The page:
1. We’re Still Humans at Work

It is a bit obvious, however often underemphasized.  We are humans when we use “consumer-based” products outside of work, and we are those same humans when we go to work. The expectations we have for well-designed technologies are set by the best technologies across all domains. Those are the expectations people bring when using business software and why they are often disappointed.  When you pair less than ideal design with a feeling of “have to”, the emotional response is going to be sub par.  Its also the reason that there is great rejoicing when someone gets it right and incorporates contemporary methodologies and human-driven design interactions into their business solutions.

2. Humans are Lazy Decision Makers

The emergence of the field of Behavioral Economics has shifted the conversation about decision making away from rational versus irrational, and shown instead that the mind is made up of two systems that have a complex interplay that impacts the decisions we make.  System One is fast, instinctual, and based on neural pathways that have been wired to fire instantly when triggers occur.  System Two is more reflective and analytical.  It fires when System One receives information its not quite sure how to process.  Because we are lazy decision makers we prefer to have decisions flow through the System One because it takes less effort.

Understanding the interplay of the two systems is key to creating a design approach that keeps interactions flowing through System One.  This can be really challenging for business solutions, as the business processes they support are not always “simple”.  But as Don Norman noted in his work Living with Complexity, complexity is ok if it fits the domain, think of a pilot in an airplane cockpit, for a professional working in their environment a great deal of capability and information can be processed through System One.  Just don’t make things complicated, and force an unnecessary engagement of System Two.  It takes deep understanding to know where this line will exist.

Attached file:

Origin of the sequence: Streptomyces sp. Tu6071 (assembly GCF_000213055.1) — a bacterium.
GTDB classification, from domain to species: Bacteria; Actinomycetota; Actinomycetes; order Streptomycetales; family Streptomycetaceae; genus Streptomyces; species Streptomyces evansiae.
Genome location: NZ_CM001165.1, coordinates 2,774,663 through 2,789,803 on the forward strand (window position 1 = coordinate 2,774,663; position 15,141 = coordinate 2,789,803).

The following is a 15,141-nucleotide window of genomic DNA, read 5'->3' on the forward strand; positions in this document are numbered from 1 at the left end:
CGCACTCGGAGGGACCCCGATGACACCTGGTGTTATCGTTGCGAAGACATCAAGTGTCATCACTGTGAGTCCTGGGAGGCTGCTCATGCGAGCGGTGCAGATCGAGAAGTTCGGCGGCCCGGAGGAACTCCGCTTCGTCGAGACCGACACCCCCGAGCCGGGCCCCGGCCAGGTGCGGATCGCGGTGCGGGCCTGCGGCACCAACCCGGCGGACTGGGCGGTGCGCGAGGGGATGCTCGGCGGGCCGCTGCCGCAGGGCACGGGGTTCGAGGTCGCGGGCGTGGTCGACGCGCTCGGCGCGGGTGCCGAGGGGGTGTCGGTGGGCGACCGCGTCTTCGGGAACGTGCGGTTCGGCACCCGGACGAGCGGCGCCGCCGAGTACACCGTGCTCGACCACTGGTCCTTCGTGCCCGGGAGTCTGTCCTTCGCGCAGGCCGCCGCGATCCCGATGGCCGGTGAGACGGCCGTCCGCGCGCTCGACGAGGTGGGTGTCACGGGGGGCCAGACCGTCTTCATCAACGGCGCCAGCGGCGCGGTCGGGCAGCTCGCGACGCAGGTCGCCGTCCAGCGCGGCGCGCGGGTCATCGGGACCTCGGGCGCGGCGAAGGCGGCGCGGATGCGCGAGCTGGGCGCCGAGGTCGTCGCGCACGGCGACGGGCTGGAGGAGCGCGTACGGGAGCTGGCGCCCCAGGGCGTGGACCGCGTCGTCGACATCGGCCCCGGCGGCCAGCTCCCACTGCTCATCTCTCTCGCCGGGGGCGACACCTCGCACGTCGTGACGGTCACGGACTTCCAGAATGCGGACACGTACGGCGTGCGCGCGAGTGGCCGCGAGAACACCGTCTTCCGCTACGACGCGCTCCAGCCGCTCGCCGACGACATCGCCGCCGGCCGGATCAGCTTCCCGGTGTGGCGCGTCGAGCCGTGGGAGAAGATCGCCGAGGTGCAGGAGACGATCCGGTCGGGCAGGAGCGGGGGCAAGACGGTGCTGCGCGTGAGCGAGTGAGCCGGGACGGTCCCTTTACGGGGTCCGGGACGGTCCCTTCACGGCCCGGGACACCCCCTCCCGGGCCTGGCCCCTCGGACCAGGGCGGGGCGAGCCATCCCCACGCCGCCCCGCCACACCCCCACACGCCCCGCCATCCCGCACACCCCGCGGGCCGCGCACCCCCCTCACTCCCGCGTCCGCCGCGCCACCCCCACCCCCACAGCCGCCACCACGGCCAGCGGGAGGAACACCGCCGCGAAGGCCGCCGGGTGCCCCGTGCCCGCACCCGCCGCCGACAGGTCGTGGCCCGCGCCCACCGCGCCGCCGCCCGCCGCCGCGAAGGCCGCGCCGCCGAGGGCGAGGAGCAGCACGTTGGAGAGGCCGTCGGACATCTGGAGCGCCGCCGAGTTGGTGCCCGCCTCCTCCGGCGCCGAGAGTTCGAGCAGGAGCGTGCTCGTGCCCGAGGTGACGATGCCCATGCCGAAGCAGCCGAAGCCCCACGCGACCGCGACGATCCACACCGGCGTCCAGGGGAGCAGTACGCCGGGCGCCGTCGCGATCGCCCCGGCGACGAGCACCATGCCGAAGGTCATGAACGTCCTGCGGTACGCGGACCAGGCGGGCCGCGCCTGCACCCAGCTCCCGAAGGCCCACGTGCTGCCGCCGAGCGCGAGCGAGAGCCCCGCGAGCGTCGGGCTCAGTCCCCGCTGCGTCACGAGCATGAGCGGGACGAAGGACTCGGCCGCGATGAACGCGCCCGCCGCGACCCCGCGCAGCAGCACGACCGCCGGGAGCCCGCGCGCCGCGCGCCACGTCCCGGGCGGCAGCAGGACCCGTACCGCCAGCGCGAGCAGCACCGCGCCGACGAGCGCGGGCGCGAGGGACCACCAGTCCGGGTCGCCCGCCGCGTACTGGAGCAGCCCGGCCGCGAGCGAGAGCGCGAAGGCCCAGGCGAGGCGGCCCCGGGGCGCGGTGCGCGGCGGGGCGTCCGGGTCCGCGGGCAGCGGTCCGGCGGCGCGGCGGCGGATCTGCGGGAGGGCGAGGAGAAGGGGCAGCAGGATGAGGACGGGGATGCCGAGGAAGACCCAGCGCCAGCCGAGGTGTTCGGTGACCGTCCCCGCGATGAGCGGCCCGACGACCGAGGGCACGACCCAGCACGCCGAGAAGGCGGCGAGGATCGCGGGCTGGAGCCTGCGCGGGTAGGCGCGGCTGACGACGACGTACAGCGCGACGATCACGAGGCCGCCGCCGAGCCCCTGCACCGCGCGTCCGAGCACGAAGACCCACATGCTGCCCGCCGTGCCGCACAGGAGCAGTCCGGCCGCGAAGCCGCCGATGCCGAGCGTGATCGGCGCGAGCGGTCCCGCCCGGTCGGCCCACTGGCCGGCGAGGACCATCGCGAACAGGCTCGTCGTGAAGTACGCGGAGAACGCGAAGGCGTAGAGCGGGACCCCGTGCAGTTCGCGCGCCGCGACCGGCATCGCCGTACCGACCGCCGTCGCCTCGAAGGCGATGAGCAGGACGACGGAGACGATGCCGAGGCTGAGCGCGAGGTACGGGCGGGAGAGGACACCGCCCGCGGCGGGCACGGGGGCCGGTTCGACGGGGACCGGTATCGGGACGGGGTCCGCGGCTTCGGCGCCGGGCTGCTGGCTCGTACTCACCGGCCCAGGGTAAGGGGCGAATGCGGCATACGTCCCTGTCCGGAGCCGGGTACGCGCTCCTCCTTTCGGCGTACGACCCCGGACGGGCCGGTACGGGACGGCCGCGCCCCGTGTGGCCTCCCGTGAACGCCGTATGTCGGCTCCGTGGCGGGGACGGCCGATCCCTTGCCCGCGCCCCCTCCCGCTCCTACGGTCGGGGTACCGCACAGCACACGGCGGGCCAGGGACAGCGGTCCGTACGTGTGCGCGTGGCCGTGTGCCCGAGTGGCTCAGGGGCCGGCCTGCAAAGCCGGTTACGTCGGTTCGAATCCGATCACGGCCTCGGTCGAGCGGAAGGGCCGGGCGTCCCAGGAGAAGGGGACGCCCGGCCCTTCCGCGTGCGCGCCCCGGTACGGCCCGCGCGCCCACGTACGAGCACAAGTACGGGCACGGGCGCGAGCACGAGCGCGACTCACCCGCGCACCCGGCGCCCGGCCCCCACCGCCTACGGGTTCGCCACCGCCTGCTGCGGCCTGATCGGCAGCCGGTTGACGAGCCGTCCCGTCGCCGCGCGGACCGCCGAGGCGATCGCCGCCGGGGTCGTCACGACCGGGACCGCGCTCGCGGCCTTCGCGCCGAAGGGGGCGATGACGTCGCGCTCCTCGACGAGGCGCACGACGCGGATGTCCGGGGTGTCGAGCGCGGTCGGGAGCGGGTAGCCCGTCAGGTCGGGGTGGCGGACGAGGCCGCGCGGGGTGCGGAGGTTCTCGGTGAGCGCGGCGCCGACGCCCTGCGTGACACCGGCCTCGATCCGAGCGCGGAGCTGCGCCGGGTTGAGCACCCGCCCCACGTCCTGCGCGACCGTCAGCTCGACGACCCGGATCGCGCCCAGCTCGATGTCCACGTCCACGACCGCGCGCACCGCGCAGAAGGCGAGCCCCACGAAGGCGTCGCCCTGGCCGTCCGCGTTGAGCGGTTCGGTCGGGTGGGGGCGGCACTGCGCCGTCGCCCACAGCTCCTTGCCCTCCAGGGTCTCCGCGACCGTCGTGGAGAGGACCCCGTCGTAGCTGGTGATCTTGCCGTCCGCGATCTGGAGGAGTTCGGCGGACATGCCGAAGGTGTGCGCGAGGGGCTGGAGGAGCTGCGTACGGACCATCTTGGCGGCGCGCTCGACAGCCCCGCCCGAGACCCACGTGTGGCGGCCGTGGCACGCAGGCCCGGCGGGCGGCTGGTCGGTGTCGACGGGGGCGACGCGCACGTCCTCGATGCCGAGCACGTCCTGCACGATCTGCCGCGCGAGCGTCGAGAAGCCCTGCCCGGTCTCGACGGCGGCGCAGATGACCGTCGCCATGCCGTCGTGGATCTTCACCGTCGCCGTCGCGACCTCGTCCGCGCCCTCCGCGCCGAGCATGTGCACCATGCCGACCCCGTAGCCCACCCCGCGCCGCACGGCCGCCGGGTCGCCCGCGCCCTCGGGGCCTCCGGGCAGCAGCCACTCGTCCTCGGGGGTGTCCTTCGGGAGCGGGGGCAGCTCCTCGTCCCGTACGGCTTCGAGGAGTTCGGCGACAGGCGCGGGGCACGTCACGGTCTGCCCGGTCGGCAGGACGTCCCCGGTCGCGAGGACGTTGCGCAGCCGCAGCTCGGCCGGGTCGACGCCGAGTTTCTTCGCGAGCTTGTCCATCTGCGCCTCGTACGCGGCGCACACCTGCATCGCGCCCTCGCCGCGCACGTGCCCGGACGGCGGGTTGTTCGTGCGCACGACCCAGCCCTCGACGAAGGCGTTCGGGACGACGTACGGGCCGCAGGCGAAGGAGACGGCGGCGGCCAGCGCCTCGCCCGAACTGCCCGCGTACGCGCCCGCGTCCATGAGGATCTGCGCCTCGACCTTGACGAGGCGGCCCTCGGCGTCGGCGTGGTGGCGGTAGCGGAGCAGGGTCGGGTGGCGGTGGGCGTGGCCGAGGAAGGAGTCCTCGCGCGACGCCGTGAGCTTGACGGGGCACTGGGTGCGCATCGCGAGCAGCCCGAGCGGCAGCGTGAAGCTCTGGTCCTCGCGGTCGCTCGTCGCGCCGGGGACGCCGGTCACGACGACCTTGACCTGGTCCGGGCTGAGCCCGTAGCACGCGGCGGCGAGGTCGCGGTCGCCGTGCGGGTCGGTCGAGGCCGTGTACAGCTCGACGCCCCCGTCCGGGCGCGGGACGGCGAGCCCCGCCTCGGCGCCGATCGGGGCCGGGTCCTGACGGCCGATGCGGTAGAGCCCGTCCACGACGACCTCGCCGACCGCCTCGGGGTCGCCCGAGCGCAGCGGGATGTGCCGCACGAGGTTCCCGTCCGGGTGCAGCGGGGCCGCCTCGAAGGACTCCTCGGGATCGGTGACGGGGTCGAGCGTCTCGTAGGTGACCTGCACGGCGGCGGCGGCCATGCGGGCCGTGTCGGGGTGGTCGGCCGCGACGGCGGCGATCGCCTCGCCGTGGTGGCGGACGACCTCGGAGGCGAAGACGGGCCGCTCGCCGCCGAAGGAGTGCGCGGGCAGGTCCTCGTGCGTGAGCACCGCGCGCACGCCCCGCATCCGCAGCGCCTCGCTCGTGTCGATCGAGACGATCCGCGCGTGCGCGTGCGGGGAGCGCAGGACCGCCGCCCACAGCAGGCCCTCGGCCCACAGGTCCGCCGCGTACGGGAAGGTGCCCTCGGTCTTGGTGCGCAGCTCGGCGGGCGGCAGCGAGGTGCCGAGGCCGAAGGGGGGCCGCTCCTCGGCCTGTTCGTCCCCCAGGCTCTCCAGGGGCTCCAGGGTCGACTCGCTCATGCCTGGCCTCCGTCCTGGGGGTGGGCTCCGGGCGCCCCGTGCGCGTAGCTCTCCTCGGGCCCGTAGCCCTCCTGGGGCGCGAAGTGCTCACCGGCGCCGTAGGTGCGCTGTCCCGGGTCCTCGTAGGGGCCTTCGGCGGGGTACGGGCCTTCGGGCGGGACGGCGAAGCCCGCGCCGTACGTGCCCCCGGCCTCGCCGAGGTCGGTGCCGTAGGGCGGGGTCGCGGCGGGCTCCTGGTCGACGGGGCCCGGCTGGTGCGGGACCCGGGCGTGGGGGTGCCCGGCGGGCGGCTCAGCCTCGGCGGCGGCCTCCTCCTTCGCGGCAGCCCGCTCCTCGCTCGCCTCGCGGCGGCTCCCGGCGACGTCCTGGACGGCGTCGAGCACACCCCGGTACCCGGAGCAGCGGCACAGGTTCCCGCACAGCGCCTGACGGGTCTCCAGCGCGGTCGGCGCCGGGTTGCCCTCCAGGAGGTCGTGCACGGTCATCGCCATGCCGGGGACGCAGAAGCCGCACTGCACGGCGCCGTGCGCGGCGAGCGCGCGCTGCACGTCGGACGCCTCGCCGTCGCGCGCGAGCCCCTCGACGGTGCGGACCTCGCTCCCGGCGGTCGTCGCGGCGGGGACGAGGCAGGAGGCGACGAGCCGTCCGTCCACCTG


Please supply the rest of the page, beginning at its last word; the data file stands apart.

3. Your Product Exists to Make a Human’s Life Better  

A product could support something basic such as access to relevant time tracking data right when a manager needs it, or something as complex as supporting logistical management of aid delivery after a natural disaster.  In both cases, despite the difference in complexity the solution is really valuable to the human using the product at that moment.  With the right capability, a solution can become a valuable tool in a person’s day-to-day effort to solve problems they have willing committed large amounts of their life to solving.

4. Your Product is Part of a Larger System  

Most business solutions only provide a sub-set of the technologies that people interact with during their day at work, and an even smaller set of the tools they use to complete their work.  Many people have highly fragmented and unstructured work days and need access to capability, information, and resources at seemingly random points.  But even in that fragmentation there is a system, and if you can understand the entire system you’ll be able to better identify the triggers for when and where people need your product.  Knowing those triggers and the context around them then become powerful guides to providing a product that meets humans at the intersection of high motivation, high ability, and the trigger. If at that intersection a person reaches for your product, then you’ve moved a little closer to that emotional connection.

 
Humans not Robots

The key is to shift the lens away from the robotic world of feature driven checklists pulled from RFPs that were created by procurement teams, and instead see the people behind those needs.  Why do they come to work each day, and how can your product help them get closer to that purpose?  In taking this view a foundation for an emotional connection can begin to develop.

I'll be speaking more on the importance of emotional design and understanding human behavior in product design during my session, also featuring Chief Interaction Designer Matthew Brown, at the Benefitfocus One Place. 2015. conference in Orlando, FL March 9-11.